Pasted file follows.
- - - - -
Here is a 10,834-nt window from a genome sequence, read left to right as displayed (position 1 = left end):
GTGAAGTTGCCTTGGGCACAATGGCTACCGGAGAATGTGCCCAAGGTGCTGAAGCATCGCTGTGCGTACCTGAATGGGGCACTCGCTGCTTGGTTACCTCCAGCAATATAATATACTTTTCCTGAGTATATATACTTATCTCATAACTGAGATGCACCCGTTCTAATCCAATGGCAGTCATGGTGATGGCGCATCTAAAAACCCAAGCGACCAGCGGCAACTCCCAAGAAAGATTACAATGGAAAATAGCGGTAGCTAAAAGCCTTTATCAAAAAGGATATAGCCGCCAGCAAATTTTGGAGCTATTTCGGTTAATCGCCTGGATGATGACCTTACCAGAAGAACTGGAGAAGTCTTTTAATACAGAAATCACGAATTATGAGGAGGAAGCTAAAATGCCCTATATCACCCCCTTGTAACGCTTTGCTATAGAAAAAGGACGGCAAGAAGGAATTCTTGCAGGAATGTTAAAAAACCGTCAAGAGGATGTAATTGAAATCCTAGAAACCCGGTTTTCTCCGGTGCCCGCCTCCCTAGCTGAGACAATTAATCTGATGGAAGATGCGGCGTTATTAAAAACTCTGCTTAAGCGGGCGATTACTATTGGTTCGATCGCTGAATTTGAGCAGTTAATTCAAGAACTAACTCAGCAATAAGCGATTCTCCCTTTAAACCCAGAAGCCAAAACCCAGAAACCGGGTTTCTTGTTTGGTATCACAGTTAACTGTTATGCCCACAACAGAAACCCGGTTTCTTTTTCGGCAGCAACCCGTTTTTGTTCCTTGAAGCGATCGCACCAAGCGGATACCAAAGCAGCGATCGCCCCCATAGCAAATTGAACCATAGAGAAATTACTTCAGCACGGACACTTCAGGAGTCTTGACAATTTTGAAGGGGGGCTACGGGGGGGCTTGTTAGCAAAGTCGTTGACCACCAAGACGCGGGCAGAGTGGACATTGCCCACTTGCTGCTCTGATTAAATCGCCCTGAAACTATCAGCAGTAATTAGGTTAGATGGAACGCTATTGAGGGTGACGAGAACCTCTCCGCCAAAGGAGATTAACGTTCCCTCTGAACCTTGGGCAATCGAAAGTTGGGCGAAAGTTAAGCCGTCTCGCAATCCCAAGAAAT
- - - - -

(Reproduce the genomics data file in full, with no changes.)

Here is a 10,834-nt window from a genome sequence, read left to right as displayed (position 1 = left end):
GTGAAGTTGCCTTGGGCACAATGGCTACCGGAGAATGTGCCCAAGGTGCTGAAGCATCGCTGTGCGTACCTGAATGGGGCACTCGCTGCTTGGTTACCTCCAGCAATATAATATACTTTTCCTGAGTATATATACTTATCTCATAACTGAGATGCACCCGTTCTAATCCAATGGCAGTCATGGTGATGGCGCATCTAAAAACCCAAGCGACCAGCGGCAACTCCCAAGAAAGATTACAATGGAAAATAGCGGTAGCTAAAAGCCTTTATCAAAAAGGATATAGCCGCCAGCAAATTTTGGAGCTATTTCGGTTAATCGCCTGGATGATGACCTTACCAGAAGAACTGGAGAAGTCTTTTAATACAGAAATCACGAATTATGAGGAGGAAGCTAAAATGCCCTATATCACCCCCTTGTAACGCTTTGCTATAGAAAAAGGACGGCAAGAAGGAATTCTTGCAGGAATGTTAAAAAACCGTCAAGAGGATGTAATTGAAATCCTAGAAACCCGGTTTTCTCCGGTGCCCGCCTCCCTAGCTGAGACAATTAATCTGATGGAAGATGCGGCGTTATTAAAAACTCTGCTTAAGCGGGCGATTACTATTGGTTCGATCGCTGAATTTGAGCAGTTAATTCAAGAACTAACTCAGCAATAAGCGATTCTCCCTTTAAACCCAGAAGCCAAAACCCAGAAACCGGGTTTCTTGTTTGGTATCACAGTTAACTGTTATGCCCACAACAGAAACCCGGTTTCTTTTTCGGCAGCAACCCGTTTTTGTTCCTTGAAGCGATCGCACCAAGCGGATACCAAAGCAGCGATCGCCCCCATAGCAAATTGAACCATAGAGAAATTACTTCAGCACGGACACTTCAGGAGTCTTGACAATTTTGAAGGGGGGCTACGGGGGGGCTTGTTAGCAAAGTCGTTGACCACCAAGACGCGGGCAGAGTGGACATTGCCCACTTGCTGCTCTGATTAAATCGCCCTGAAACTATCAGCAGTAATTAGGTTAGATGGAACGCTATTGAGGGTGACGAGAACCTCTCCGCCAAAGGAGATTAACGTTCCCTCTGAACCTTGGGCAATCGAAAGTTGGGCGAAAGTTAAGCCGTCTCGCAATCCCAAGAAAT